The discussion lasted about an hour and a half before the group went for a 'tour' through a Baghdad neighborhood. Almost the entire time was spent restating the question: 'what level of Iraqi functionality is acceptable for Americans to leave?' After about 30 minutes, O'Sullivan interrupted to explain, "...we're here at the invitation of Ambassador Crocker and General Odierno to give a fresh perspective." Then we went back to playing with the question.

Major issues facing Iraqi reconstruction were glossed over or hardly discussed. The downsizing of critical Arabic Subject matter experts employed by the Department of Defense, known as Bilingual Bicultural Advisors (BBAs), was brought up by General Swan (4th ID) but the group remained hung up by a rubric the Department of State uses to grade Iraqi government capability. Another daunting challenge for the coalition is the incredible amount of Department of State positions filled by 'direct hires' (which I prefer to call contractors). These 'contractors' flit in and out of employment, are forced to navigate an overly-complex hiring process, and--although significant contributors to success--only prove the ad hoc nature of the Department of State's organization here.

Another profitable topic: what are the staff positions required for a Provincial Reconstruction Team, and what are their respective duties and responsibilities? These roles are in constant flux because of employee turnover and the State Department reliance on personality instead of doctrine.

PRT Baghdad is an amazingly effective organization--they have mentored the local government into a functioning organization. But often they succeed despite themselves. And greater challenges, such as the Surge's natural death, have yet to be overcome.

Sunday, October 19, 2008

Post Exchange

Here is picture of the Post Exchange at FOB Striker.  Some soldiers spend their entire deployment 5 minutes away from this store.  On large FOBs anything imaginable is for sale.  "Iraq is the best place to buy a harley," said one Senior NCO.  That's because Harley Davidson has offices here and at bases in Kuwait--both offer discounts deeper than anything you'll find in the States.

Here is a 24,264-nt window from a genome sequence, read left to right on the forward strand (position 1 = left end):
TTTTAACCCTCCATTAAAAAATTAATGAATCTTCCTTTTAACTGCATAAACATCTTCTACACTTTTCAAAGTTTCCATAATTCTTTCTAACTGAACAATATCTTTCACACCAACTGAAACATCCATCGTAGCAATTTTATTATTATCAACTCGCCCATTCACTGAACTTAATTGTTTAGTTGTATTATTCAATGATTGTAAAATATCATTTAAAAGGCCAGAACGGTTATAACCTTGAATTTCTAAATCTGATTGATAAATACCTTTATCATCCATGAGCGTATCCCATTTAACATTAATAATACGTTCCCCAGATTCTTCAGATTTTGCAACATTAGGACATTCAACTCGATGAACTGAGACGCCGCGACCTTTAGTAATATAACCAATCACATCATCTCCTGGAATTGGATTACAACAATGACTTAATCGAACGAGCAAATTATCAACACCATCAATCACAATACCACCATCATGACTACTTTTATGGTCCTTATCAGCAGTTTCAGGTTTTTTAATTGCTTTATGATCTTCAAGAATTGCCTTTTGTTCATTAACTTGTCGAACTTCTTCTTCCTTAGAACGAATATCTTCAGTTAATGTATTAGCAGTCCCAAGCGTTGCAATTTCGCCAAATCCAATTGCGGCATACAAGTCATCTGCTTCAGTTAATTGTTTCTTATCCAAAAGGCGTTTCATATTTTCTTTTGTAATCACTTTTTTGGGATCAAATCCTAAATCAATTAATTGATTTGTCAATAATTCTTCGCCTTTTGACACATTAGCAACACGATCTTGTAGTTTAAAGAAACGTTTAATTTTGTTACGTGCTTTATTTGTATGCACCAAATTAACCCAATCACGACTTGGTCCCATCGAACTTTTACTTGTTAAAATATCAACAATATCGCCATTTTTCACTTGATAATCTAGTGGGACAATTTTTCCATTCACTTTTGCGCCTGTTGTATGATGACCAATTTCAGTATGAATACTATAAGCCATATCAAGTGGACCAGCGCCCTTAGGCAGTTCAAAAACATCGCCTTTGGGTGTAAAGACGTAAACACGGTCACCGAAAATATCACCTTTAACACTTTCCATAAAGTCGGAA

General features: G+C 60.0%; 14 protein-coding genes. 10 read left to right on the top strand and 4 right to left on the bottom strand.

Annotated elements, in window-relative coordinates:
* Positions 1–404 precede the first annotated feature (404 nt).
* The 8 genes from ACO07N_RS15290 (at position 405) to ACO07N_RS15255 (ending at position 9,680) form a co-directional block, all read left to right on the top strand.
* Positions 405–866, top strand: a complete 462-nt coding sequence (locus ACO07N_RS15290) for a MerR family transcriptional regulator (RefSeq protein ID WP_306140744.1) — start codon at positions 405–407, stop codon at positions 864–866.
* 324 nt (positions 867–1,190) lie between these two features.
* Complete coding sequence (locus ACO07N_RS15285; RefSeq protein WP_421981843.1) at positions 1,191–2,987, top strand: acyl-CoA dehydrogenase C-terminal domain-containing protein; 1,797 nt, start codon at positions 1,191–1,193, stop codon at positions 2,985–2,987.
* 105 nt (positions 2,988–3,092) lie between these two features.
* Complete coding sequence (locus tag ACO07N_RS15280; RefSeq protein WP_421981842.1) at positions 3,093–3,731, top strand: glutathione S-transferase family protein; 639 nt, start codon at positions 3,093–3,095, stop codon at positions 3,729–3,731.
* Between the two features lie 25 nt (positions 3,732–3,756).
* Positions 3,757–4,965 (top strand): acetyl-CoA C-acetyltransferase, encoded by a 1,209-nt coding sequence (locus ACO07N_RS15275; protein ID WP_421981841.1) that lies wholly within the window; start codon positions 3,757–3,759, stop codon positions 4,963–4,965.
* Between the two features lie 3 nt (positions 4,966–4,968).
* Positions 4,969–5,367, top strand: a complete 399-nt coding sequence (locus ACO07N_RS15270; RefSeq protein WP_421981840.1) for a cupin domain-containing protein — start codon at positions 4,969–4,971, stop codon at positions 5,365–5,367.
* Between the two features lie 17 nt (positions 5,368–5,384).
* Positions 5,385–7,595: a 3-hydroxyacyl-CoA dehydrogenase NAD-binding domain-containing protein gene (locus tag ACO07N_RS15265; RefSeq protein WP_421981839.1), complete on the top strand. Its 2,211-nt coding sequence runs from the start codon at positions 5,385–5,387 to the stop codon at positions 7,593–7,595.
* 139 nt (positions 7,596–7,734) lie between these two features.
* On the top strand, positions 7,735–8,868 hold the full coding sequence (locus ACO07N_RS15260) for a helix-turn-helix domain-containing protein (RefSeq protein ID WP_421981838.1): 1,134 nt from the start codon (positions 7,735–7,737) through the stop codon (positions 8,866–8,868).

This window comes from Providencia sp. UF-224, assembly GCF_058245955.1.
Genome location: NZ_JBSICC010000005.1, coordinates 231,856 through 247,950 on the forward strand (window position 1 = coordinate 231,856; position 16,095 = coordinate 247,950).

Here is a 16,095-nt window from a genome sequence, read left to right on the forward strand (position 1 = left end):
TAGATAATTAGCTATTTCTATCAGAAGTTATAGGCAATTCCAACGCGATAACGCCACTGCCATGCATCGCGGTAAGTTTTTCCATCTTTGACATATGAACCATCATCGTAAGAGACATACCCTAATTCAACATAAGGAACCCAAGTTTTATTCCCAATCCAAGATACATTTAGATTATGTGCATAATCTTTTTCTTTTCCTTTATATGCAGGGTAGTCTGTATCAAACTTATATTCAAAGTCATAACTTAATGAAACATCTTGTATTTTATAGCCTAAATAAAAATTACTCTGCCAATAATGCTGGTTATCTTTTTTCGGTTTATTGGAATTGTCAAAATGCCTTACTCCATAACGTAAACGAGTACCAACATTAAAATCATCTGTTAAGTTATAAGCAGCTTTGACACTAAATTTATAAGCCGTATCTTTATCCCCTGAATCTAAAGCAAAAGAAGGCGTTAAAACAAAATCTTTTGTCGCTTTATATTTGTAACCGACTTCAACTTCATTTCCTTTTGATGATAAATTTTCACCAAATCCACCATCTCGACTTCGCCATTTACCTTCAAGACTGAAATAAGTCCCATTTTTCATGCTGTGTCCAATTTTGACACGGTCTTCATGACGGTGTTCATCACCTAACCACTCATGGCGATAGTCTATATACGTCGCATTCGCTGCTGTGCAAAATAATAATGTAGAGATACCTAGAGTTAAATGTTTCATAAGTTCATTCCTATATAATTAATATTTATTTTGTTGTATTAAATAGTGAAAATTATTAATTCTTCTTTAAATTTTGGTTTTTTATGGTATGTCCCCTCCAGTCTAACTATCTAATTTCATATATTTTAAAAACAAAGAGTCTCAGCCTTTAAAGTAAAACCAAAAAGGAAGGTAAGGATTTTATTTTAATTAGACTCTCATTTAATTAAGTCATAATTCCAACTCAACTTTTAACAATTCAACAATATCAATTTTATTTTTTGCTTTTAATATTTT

For one grand a soldier can buy a menacing broadsword.  One set, known as the "Freedom Fighter," comes with two axes, a shield, and a sword.  They even engrave the names of villages you've inhabited on the blade.

"I was going to buy one, but they didn't have my crest," said one soldier.

Sunday, October 12, 2008


As we prepare to re-deploy, my team was moved from the patrol base in the city to the battalion headquarters at Combat Outpost Dragon. Dragon is housed in the skeleton of a half-built Thermal Power Plant. When the American Army fought their way into Yusufiya, Al Qaeda was using the plant as a base of operations. Legend has it that the first American army unit found open graves with the bodies of Russian workers with dog heads sewn on their necks.  In the rafters, faint graffiti reads 'allah is great.'

The army installed plywood offices in the concrete high-rises meant to hold condensers and conduits of steam.  The towering concrete smoke-stack became our polestar.  During our air assault across the Euphrates,  a glance at the horizon explained our position.

When I told the Iraqis we were moving to the power plant, they were confused.  "The Russian power plant," I explained.  "But that's never produced any power," they laughed, finding it ironic that the American Reconstruction Team was to live in a non-functional power plant.
Surrounding Dragon are fields of potatoes and houses of mud or brick.  The farmers have watched activity at the power plant for at least 10 years now.  Like other aspects of Iraq, Dragon is a modern complexity amidst an ancient culture.  And it has yet to produce.